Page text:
8. by   whichone'spink
    More than that, be aware of your surroundings, and if you get any bad vibes from any patients, do the bare minimum and get out.
  9. by   Medic2RN
    I have seen several women wear scarves at my hospital. All of them wear the easy-on. Thanks for the pictures, I didn't know the difference. Perhaps try both and see which is most comfortable for you? I think anything can be used as a weapon for an altered patient; fists, feet, and teeth the most popular. Just always be cautious when providing care for these patients.
    Good luck in your new job!
  10. by   bebbercorn
    I agree. When I've experienced aggressive patients before I stood at the door whenever possible and had someone with me when I needed to touch the patient in any way. I remember a nursing prof telling me "all patients are psych patients" and aggressive situations can go from zero to 60 FAST.
  11. by   uRNmyway
    Personally, I just can't vote on either as being 'safe'. Like you said, anything is a weapon. I don't even wear a necklace to work, or earrings for that matter, in case I get a violent or combative patient who decides to pull on it or use it to choke.
    I realize that the difference for you is religious and you don't have the option to just not wear it.
    Looking at the lesser of two evils safety wise, I think probably the one without the pins. Either one can be used to strangle based on the images. At least without the pins you eliminate one source of injury.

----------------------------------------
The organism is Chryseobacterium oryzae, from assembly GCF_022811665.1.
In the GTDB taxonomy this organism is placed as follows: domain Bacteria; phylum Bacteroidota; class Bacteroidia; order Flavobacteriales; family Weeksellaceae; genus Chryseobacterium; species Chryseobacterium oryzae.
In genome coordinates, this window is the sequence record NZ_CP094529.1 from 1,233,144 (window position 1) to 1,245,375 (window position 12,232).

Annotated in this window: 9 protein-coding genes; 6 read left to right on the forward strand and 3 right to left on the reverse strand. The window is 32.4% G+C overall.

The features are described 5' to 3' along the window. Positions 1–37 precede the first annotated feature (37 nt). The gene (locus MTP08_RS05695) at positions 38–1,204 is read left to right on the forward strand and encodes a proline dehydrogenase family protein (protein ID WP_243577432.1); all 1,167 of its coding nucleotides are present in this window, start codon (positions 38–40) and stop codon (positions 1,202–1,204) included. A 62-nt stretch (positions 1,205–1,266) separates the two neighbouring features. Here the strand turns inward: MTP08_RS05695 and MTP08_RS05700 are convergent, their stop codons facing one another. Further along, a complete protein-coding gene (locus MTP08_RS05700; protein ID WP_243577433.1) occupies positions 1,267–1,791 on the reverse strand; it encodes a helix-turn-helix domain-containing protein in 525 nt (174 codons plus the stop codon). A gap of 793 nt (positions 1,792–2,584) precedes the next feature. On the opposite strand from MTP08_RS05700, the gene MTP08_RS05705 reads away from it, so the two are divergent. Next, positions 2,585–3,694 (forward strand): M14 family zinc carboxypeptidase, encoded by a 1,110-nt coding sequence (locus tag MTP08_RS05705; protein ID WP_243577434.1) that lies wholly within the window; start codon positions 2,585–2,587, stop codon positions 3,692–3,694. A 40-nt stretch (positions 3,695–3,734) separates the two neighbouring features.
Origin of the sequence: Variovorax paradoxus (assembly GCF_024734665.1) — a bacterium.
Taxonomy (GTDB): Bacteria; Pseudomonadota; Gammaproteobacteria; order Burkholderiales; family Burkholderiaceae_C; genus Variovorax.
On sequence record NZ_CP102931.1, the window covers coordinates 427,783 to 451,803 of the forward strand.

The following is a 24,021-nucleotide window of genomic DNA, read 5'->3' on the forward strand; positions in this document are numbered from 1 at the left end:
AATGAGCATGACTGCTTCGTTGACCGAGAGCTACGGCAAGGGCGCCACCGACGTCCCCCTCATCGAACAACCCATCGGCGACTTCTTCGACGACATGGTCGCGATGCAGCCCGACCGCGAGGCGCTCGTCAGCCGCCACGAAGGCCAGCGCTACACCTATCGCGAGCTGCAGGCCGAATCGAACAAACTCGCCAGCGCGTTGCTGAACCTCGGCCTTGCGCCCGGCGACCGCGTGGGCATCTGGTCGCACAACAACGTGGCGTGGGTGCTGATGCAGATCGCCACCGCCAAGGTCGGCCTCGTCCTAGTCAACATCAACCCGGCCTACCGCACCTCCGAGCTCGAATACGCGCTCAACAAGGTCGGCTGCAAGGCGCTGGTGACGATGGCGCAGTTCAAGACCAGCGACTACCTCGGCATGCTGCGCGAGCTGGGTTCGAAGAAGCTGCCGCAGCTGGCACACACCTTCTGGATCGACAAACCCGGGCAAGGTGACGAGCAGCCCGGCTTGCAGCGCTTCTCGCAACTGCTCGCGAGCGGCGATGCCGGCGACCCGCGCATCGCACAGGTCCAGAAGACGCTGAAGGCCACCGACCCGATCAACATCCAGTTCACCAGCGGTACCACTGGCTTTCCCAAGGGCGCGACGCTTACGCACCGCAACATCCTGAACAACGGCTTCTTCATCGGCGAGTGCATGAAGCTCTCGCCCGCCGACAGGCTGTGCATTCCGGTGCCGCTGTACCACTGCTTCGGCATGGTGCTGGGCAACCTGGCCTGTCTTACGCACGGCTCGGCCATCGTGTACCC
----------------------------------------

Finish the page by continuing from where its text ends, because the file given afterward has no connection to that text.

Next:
12. by   sandyfeet
    The 'head sock' one seems safer because it does not have pins and does not have a long dangling edge like a scarf. I would be worried about the pins coming out unintentionally (say, in a suicidal patient's room), or how easy it would be for someone to grab the hanging edge while you are standing close to them.

    But oh my gosh, that second one is beautiful! I love the embroidery! Would you really wear such a beautiful thing to work? On an aesthetic level, I would be worried about getting such a lovely thing dirty.
  13. by   bebbercorn
    Thanks, sandyfeet! No, I never wear my nice scarves to work. I wear jersey cotton because they wash well. I do avoid white, as one demented patient once saw me at night and thought he was seeing Mary, mother of Jesus, lol.
  14. by   Esme12
    I like the Mother Mary ...that patient must have thought they were dying. I think the easy on/sock head covering would be the safest. when I go in to restrain a patient I remove my stethoscope so they can't use it to hit anyone or choke me.

    In the ED when dealing with the general public.....combined with alcohol and drugs your safety needs to be your first concern.

    Congrats on the new job! Good luck!!
  15. by   bebbercorn
    Thanks all! I'm so thrilled to be employed where I have the opportunity to learn so much. I will buy some more easy ons. (The style is called al-Amira, my sisters and I just call them "easy ons.")